New packages can enliven mature products
Revitalizing the health of your brand or product may be only a package change away — just ask StarKist, Pringles, Corbett Canyon and Birds Eye.
By Kate Bertrand | 06/28/2005
|Birds Eye's new package was developed for optimal flavor delivery, explains Dave Hogberg. “Our strategy is to make it easier and more enjoyable for consumers to eat more vegetables... That’s what our steam-and-serve package does.”
For merchandising purposes, the tray is wrapped in a paperboard sleeve made of 18-point, solid bleached sulfate paperboard. The sleeves, supplied by Smurfit-Stone Container Corp., Chicago, are printed in six colors plus an acrylic coating for sheen in the freezer case.
“The introduction of Birds Eye Steam & Serve is part of an overall strategy to re-engage the consumer in the frozen vegetable category and Birds Eye brand. It does so by delivering tangible benefits of exceptional taste and convenience in a very innovative package,” says Dave Hogberg, executive vice president-sales, marketing and business development at Birds Eye Foods.
The company began limited distribution of the product in New York and Pennsylvania last fall and plans to expand distribution in September 2005. Birds Eye Steam & Serve comes in six varieties: Beans with a Twist, Asian Vegetables with Roasted Cashews, Spring Vegetables in Citrus Sauce, Italian Herb Harvest Vegetables, Thanksgiving Carrots & Cranberries, and Lemon Pepper Vegetables.
Instead of developing the product and packaging the conventional way -- by having its food technologists develop a new product and later creating an appropriate package for the product -- Birds Eye took a different tack with the Steam & Serve line. The company developed the steamer-package concept first, then gave the package to its executive chef with the assignment of developing recipes that would work well with the package.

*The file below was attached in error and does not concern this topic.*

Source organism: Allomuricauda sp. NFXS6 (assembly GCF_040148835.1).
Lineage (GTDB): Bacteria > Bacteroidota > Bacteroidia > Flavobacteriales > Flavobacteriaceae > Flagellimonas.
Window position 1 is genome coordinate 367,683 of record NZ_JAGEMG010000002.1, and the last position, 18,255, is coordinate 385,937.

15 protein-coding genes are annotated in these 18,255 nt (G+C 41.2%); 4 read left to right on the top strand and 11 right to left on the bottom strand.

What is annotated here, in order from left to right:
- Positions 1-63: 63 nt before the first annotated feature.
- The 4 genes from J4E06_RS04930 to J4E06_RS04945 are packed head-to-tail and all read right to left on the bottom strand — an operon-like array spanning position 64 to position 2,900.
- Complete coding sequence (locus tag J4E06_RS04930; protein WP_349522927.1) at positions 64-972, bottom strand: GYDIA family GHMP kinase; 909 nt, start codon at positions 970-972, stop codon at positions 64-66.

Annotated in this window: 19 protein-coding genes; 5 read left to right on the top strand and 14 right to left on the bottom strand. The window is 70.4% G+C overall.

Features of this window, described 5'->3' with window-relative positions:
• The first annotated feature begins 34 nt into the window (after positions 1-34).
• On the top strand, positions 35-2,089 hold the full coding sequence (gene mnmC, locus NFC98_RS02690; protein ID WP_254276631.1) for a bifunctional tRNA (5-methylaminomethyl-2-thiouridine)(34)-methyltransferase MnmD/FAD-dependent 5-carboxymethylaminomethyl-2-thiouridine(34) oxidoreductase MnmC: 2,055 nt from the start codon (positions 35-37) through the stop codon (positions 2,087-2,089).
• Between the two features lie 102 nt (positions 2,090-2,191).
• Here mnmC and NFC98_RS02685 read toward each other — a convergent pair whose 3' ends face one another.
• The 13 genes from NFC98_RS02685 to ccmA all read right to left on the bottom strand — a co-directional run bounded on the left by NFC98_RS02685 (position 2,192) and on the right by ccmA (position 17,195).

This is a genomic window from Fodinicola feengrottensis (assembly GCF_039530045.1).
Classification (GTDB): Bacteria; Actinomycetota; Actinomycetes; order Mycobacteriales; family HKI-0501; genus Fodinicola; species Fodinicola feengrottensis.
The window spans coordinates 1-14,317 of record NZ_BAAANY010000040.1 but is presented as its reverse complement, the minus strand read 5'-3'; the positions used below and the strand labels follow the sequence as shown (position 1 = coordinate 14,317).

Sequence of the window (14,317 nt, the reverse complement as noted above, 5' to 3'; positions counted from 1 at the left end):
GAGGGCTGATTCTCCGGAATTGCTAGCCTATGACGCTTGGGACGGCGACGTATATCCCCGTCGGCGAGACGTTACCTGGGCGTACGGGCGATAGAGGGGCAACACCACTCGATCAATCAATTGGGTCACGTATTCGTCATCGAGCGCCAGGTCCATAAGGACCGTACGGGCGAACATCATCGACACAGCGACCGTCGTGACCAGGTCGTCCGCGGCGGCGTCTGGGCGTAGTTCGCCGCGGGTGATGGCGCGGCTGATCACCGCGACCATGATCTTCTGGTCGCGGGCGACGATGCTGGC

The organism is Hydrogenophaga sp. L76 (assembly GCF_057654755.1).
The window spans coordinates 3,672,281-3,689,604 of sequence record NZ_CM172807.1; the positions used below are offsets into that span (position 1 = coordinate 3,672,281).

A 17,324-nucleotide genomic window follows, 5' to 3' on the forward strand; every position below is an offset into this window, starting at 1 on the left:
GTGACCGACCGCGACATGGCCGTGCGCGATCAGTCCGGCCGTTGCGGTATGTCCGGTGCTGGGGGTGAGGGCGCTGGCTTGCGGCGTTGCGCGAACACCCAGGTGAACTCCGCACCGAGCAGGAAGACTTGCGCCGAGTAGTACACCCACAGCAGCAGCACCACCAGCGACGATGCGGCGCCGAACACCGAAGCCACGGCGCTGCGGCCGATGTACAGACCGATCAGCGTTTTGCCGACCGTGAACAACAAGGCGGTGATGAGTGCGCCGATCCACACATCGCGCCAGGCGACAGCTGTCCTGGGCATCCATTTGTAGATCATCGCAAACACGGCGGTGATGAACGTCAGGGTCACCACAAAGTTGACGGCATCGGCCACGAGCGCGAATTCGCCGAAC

The goal was “optimal flavor delivery,” says Hogberg. “All elements of the food, packaging and presentation were unified behind the simple concept of delivering chef-inspired, sauced vegetables in a unique steam-and-serve package.”
He adds, “Our strategy is to make it easier and more enjoyable for consumers to eat more vegetables, and the way to do that is by providing something that delivers a much better eating experience. That’s what our steam-and-serve package does.”
Clarence Birdseye, who pioneered quick freezing for food in the 1920s, would be gratified both by the new technology and by how it puts a new spin on his namesake brand.
|NOTE TO PLANT OPS
For Procter & Gamble, designing a thermoformed cup that would protect Pringles Snack Stacks crisps was essential. Unbroken potato crisps represent an important part of Pringles’ brand equity. Breakage is not acceptable.
Thus, the company designed a saddle-shaped cup that cradles the nested crisps and prevents them from breaking. The next step was creating a mold for its suppliers’ thermoforming equipment.
For this phase of package development, Procter & Gamble developed a cup delivery team that included its own product development managers as well as representatives from its two cup vendors and from the mold makers that supply those vendors.
The cup vendors are Winpak Ltd., Winnipeg, Manitoba, which thermoforms the cups at its South Chicago Heights, Ill., plant. Winpak also is the lidding converter for the cups. The other Snack Stacks cup supplier is Printpack Inc., Atlanta. All members of the cup delivery team worked collaboratively, sharing non-competitive and non-proprietary information to create the mold Winpak and Printpack use today.